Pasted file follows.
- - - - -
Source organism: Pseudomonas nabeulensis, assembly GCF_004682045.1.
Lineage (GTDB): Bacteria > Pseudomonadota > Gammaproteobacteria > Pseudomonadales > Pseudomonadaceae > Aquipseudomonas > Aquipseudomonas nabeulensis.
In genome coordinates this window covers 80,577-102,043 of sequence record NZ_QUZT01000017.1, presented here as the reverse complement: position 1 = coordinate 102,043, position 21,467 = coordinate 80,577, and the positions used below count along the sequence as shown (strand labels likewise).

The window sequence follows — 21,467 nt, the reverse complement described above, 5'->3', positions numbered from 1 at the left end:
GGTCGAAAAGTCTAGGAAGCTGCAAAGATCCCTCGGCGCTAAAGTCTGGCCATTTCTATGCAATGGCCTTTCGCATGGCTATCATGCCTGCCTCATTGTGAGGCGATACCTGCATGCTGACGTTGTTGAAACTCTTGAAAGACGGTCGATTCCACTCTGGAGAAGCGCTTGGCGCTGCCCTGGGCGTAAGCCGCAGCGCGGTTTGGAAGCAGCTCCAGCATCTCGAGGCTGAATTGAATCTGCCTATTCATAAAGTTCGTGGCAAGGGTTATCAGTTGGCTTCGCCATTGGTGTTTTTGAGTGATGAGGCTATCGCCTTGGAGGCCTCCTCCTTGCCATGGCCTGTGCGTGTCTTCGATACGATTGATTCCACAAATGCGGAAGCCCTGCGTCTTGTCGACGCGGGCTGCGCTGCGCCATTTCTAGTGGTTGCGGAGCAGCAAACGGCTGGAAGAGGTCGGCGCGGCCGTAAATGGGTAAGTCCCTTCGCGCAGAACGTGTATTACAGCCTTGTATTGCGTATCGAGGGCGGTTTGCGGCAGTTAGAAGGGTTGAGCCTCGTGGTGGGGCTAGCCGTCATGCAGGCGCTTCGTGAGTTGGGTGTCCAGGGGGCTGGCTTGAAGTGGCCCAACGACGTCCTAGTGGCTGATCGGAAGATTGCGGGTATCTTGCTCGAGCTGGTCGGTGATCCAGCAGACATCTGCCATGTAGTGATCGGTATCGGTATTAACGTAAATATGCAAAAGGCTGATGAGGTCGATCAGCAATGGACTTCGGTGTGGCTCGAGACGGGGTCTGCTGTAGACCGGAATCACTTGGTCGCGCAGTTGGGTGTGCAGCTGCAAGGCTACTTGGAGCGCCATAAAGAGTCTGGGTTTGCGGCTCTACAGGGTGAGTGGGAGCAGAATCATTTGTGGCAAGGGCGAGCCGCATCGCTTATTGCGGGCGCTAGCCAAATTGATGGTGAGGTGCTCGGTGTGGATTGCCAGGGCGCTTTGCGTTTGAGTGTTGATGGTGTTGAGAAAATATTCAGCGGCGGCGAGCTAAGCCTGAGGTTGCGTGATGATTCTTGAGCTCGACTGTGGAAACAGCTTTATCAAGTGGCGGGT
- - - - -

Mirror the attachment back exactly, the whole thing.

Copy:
Source organism: Pseudomonas nabeulensis, assembly GCF_004682045.1.
Lineage (GTDB): Bacteria > Pseudomonadota > Gammaproteobacteria > Pseudomonadales > Pseudomonadaceae > Aquipseudomonas > Aquipseudomonas nabeulensis.
In genome coordinates this window covers 80,577-102,043 of sequence record NZ_QUZT01000017.1, presented here as the reverse complement: position 1 = coordinate 102,043, position 21,467 = coordinate 80,577, and the positions used below count along the sequence as shown (strand labels likewise).

The window sequence follows — 21,467 nt, the reverse complement described above, 5'->3', positions numbered from 1 at the left end:
GGTCGAAAAGTCTAGGAAGCTGCAAAGATCCCTCGGCGCTAAAGTCTGGCCATTTCTATGCAATGGCCTTTCGCATGGCTATCATGCCTGCCTCATTGTGAGGCGATACCTGCATGCTGACGTTGTTGAAACTCTTGAAAGACGGTCGATTCCACTCTGGAGAAGCGCTTGGCGCTGCCCTGGGCGTAAGCCGCAGCGCGGTTTGGAAGCAGCTCCAGCATCTCGAGGCTGAATTGAATCTGCCTATTCATAAAGTTCGTGGCAAGGGTTATCAGTTGGCTTCGCCATTGGTGTTTTTGAGTGATGAGGCTATCGCCTTGGAGGCCTCCTCCTTGCCATGGCCTGTGCGTGTCTTCGATACGATTGATTCCACAAATGCGGAAGCCCTGCGTCTTGTCGACGCGGGCTGCGCTGCGCCATTTCTAGTGGTTGCGGAGCAGCAAACGGCTGGAAGAGGTCGGCGCGGCCGTAAATGGGTAAGTCCCTTCGCGCAGAACGTGTATTACAGCCTTGTATTGCGTATCGAGGGCGGTTTGCGGCAGTTAGAAGGGTTGAGCCTCGTGGTGGGGCTAGCCGTCATGCAGGCGCTTCGTGAGTTGGGTGTCCAGGGGGCTGGCTTGAAGTGGCCCAACGACGTCCTAGTGGCTGATCGGAAGATTGCGGGTATCTTGCTCGAGCTGGTCGGTGATCCAGCAGACATCTGCCATGTAGTGATCGGTATCGGTATTAACGTAAATATGCAAAAGGCTGATGAGGTCGATCAGCAATGGACTTCGGTGTGGCTCGAGACGGGGTCTGCTGTAGACCGGAATCACTTGGTCGCGCAGTTGGGTGTGCAGCTGCAAGGCTACTTGGAGCGCCATAAAGAGTCTGGGTTTGCGGCTCTACAGGGTGAGTGGGAGCAGAATCATTTGTGGCAAGGGCGAGCCGCATCGCTTATTGCGGGCGCTAGCCAAATTGATGGTGAGGTGCTCGGTGTGGATTGCCAGGGCGCTTTGCGTTTGAGTGTTGATGGTGTTGAGAAAATATTCAGCGGCGGCGAGCTAAGCCTGAGGTTGCGTGATGATTCTTGAGCTCGACTGTGGAAACAGCTTTATCAAGTGGCGGGT